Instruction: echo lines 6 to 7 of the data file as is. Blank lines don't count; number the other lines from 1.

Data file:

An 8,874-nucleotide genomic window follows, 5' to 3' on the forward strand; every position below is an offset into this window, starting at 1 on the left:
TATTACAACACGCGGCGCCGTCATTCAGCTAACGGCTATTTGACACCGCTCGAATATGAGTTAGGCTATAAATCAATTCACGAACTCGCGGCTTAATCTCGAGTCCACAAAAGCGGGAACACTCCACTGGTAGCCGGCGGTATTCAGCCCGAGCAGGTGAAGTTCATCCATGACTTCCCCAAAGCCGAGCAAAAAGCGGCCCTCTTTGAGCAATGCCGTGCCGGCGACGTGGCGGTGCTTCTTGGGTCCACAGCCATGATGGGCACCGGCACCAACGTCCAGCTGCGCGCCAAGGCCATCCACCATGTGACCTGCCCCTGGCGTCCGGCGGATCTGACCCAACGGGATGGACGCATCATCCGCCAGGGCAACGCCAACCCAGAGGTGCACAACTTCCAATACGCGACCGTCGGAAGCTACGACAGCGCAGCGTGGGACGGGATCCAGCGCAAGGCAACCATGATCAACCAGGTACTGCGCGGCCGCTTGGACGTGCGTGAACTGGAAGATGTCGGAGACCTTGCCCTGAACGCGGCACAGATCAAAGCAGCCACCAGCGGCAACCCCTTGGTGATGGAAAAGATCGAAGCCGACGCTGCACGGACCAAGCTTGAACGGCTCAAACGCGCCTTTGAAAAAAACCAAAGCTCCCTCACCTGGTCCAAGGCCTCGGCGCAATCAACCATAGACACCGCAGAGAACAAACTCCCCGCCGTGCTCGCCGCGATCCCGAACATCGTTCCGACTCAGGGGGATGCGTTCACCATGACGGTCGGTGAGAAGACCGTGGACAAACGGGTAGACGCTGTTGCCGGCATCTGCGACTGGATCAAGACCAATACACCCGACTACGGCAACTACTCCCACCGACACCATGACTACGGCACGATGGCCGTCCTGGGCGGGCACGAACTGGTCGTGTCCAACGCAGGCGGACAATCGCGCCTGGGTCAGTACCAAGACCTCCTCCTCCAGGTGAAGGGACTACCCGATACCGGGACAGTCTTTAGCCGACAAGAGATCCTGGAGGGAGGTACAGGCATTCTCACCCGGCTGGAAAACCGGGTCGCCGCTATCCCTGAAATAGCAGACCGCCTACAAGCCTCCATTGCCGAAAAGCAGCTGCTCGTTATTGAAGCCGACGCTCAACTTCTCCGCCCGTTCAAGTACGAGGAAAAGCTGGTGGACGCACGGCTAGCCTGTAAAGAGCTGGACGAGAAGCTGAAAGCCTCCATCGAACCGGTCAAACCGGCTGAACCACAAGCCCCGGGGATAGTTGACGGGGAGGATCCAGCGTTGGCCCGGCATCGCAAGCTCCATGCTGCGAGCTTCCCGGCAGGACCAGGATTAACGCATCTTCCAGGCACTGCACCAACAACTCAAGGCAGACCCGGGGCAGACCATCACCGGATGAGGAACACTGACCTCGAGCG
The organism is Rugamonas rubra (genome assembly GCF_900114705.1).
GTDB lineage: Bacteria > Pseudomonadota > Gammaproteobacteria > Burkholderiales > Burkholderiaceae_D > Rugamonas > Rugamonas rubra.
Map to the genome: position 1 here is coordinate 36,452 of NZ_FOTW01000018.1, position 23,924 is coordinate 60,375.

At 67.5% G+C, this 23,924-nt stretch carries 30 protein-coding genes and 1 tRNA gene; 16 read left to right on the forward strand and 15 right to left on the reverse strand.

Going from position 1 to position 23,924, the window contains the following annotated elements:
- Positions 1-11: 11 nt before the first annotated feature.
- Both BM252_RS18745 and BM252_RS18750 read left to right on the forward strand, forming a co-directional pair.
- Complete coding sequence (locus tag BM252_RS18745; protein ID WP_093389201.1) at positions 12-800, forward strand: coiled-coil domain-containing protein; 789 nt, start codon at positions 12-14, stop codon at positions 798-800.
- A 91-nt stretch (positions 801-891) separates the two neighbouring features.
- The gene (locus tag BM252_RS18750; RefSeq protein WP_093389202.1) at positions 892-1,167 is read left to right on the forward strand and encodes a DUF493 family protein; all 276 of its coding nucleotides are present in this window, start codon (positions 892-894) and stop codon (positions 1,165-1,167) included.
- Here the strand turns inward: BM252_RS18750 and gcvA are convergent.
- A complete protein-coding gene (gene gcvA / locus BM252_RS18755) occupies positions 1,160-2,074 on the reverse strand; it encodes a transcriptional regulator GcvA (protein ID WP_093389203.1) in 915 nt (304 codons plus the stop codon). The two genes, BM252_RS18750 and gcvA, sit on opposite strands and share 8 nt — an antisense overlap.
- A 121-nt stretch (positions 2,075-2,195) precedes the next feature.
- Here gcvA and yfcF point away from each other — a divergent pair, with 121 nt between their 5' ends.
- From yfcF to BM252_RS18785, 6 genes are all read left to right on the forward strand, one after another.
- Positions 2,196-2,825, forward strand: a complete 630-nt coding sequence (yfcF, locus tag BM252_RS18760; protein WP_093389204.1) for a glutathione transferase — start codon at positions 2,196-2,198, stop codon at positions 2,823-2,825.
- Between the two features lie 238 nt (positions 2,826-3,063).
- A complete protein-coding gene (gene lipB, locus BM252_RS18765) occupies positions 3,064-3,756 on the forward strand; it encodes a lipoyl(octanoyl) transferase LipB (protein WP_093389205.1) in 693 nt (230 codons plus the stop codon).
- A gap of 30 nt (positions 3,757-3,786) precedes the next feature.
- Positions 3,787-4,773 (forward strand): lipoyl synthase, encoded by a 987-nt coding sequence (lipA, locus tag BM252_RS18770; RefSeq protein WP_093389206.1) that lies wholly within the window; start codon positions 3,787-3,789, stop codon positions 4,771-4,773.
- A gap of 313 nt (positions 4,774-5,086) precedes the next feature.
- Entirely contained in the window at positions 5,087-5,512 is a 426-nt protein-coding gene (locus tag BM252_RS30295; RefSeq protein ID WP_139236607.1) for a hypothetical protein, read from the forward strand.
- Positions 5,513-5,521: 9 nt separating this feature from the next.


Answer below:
At 67.5% G+C, this 23,924-nt stretch carries 30 protein-coding genes and 1 tRNA gene; 16 read left to right on the forward strand and 15 right to left on the reverse strand.

Going from position 1 to position 23,924, the window contains the following annotated elements: